Many or all of the functions of the vehicle 105 can be controlled by the computing system 170. The computing system 170 may include at least one data processor 171 (which can include at least one microprocessor) that executes processing instructions stored in a non-transitory computer readable medium, such as the data storage device 172. The computing system 170 may also represent a plurality of computing devices that may serve to control individual components or subsystems of the vehicle 105 in a distributed fashion. In some embodiments, the data storage device 172 may contain processing instructions (e.g., program logic) executable by the data processor 171 to perform various functions of the vehicle 105, including those described herein in connection with the drawings. The data storage device 172 may contain additional instructions as well, including instructions to transmit data to, receive data from, interact with, or control one or more of the vehicle drive subsystem 140, the vehicle sensor subsystem 144, the vehicle control subsystem 146, and the occupant interface subsystems 148.

In addition to the processing instructions, the data storage device 172 may store data such as image processing parameters, training data, roadway maps, and path information, among other information. Such information may be used by the vehicle 105 and the computing system 170 during the operation of the vehicle 105 in the autonomous, semi-autonomous, and/or manual modes.

The vehicle 105 may include a user interface for providing information to or receiving input from a user or occupant of the vehicle 105. The user interface may control or enable control of the content and the layout of interactive images that may be displayed on a display device. Further, the user interface may include one or more input/output devices within the set of occupant interface subsystems 148, such as the display device, the speakers, the microphones, or a wireless communication system.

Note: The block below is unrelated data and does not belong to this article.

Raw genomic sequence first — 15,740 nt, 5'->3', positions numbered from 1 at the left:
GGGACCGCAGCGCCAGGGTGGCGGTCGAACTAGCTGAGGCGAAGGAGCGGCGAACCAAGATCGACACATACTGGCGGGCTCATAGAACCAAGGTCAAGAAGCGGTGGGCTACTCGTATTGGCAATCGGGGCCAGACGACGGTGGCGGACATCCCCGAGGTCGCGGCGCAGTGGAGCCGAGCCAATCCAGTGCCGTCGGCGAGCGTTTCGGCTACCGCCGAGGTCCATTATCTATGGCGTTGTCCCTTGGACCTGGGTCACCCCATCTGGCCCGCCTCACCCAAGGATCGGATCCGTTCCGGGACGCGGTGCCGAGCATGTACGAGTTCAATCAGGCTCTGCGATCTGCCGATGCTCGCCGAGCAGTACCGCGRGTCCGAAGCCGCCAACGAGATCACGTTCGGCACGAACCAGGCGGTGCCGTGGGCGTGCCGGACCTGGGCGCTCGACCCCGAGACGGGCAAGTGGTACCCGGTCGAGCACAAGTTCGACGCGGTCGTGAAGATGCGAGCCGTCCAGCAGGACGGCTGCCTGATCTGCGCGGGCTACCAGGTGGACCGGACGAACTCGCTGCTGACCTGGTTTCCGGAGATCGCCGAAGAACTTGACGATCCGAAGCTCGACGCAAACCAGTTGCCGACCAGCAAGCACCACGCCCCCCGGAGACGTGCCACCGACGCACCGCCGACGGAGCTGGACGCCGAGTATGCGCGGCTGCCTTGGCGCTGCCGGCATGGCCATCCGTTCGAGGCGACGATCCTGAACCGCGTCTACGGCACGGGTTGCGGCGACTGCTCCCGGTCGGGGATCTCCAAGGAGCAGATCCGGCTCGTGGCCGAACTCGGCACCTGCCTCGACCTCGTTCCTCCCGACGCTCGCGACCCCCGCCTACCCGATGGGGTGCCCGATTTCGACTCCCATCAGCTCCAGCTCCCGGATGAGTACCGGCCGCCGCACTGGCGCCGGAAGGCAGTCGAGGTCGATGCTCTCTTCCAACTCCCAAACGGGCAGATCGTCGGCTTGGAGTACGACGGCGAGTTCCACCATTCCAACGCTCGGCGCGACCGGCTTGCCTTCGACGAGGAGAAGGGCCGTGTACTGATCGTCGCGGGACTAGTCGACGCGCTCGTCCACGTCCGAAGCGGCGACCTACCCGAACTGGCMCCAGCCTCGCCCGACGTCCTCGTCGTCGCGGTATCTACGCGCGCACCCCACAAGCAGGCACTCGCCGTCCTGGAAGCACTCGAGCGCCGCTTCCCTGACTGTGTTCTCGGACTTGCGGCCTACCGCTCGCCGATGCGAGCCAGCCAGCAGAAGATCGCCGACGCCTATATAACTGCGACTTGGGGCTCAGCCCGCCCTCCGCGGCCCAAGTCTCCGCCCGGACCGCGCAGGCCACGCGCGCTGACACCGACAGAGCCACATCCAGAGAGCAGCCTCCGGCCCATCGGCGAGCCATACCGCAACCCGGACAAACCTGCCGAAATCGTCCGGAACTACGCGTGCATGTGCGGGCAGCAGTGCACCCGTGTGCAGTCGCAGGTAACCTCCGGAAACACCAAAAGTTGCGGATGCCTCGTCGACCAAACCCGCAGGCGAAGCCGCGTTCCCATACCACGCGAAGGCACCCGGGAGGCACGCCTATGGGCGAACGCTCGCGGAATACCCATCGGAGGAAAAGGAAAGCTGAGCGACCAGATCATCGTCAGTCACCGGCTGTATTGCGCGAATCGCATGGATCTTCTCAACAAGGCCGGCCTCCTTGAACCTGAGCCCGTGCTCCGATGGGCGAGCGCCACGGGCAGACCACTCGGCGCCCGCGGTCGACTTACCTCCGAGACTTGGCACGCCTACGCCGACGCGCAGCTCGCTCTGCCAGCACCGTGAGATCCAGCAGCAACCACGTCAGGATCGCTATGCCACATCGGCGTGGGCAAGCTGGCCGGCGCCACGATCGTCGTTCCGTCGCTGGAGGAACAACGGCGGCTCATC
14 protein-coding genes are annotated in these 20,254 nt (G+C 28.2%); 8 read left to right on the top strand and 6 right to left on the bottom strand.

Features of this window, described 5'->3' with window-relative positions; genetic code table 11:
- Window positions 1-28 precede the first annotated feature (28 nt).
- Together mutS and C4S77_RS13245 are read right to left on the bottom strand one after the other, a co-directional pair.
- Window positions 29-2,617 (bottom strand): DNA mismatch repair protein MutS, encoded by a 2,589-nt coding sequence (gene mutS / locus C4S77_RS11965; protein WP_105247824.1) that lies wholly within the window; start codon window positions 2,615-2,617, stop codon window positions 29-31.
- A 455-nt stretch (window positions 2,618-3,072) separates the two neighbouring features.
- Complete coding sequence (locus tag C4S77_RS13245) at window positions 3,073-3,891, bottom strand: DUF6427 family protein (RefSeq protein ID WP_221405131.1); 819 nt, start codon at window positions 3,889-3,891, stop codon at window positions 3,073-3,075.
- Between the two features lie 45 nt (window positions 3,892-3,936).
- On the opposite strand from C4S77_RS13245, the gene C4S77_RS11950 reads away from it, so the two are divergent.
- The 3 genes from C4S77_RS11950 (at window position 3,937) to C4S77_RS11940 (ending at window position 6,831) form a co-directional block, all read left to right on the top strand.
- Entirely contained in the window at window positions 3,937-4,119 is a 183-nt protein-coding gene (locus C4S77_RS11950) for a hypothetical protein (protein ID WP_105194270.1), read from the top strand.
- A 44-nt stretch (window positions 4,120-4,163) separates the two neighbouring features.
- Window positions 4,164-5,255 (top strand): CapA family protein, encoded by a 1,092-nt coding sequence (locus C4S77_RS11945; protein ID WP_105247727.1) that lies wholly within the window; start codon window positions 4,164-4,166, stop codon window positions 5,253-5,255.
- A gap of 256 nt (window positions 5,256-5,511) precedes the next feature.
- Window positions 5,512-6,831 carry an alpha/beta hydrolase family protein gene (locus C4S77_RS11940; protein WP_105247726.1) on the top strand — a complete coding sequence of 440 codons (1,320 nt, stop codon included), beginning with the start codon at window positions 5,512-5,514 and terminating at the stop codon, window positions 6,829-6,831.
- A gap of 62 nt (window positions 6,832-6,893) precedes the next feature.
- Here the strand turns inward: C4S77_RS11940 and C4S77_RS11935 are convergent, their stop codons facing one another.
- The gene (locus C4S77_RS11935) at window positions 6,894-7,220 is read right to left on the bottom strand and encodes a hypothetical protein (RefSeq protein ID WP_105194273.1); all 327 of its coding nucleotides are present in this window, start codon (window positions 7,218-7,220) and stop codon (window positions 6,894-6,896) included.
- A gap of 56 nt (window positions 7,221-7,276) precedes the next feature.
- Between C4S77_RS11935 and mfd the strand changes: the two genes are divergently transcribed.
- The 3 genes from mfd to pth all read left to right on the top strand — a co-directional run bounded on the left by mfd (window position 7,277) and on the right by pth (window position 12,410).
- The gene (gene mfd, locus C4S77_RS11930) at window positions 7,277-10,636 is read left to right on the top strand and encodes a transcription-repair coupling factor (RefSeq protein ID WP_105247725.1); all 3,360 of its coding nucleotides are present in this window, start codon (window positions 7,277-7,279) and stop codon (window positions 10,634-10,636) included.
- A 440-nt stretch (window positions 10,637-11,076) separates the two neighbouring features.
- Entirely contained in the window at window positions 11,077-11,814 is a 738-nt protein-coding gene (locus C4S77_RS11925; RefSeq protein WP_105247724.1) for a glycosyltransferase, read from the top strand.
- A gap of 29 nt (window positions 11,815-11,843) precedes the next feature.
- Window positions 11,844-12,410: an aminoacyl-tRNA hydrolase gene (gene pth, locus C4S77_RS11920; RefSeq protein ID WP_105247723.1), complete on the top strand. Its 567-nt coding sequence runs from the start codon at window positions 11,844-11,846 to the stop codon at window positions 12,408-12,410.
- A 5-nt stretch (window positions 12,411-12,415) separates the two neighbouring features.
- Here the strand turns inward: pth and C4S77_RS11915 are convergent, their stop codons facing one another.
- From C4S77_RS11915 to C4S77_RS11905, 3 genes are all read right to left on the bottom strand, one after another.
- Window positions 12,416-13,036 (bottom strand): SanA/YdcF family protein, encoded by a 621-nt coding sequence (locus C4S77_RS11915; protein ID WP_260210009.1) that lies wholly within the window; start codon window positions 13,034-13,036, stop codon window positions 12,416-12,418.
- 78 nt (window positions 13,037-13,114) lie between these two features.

The computing system 170 may control the function of the vehicle 105 based on inputs received from various vehicle subsystems (e.g., the vehicle drive subsystem 140, the vehicle sensor subsystem 144, and the vehicle control subsystem 146), as well as from the occupant interface subsystem 148. For example, the computing system 170 may use input from the vehicle control system 146 in order to control the steering unit to avoid an obstacle detected by the vehicle sensor subsystem 144 and the image processing module 200. In an example embodiment, the computing system 170 can be operable to provide control over many aspects of the vehicle 105 and its subsystems.

Although FIG. 1 shows various components of vehicle 105, e.g., vehicle subsystems 140, computing system 170, data storage device 172, and image processing module 200, as being integrated into the vehicle 105, one or more of these components could be mounted or associated separately from the vehicle 105. For example, data storage device 172 could, in part or in full, exist separate from the vehicle 105. Thus, the vehicle 105 could be provided in the form of device elements that may be located separately or together. The device elements that make up vehicle 105 could be communicatively coupled together in a wired or wireless fashion.